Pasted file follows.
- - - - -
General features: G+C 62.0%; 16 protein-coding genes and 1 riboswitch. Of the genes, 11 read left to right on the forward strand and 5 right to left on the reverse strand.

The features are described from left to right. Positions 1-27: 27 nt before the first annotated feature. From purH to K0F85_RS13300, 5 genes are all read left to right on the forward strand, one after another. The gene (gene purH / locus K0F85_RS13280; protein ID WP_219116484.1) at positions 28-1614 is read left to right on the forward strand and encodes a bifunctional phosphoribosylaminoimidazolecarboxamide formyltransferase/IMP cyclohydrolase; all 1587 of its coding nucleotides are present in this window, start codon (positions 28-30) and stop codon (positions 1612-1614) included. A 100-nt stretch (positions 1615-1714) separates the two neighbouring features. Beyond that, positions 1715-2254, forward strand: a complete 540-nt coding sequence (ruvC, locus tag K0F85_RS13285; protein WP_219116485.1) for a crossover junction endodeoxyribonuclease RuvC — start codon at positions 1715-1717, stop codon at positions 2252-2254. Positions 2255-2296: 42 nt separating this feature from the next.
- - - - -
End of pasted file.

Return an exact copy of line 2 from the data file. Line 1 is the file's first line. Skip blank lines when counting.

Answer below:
The features are described from left to right. Positions 1-27: 27 nt before the first annotated feature. From purH to K0F85_RS13300, 5 genes are all read left to right on the forward strand, one after another. The gene (gene purH / locus K0F85_RS13280; protein ID WP_219116484.1) at positions 28-1614 is read left to right on the forward strand and encodes a bifunctional phosphoribosylaminoimidazolecarboxamide formyltransferase/IMP cyclohydrolase; all 1587 of its coding nucleotides are present in this window, start codon (positions 28-30) and stop codon (positions 1612-1614) included. A 100-nt stretch (positions 1615-1714) separates the two neighbouring features. Beyond that, positions 1715-2254, forward strand: a complete 540-nt coding sequence (ruvC, locus tag K0F85_RS13285; protein WP_219116485.1) for a crossover junction endodeoxyribonuclease RuvC — start codon at positions 1715-1717, stop codon at positions 2252-2254. Positions 2255-2296: 42 nt separating this feature from the next.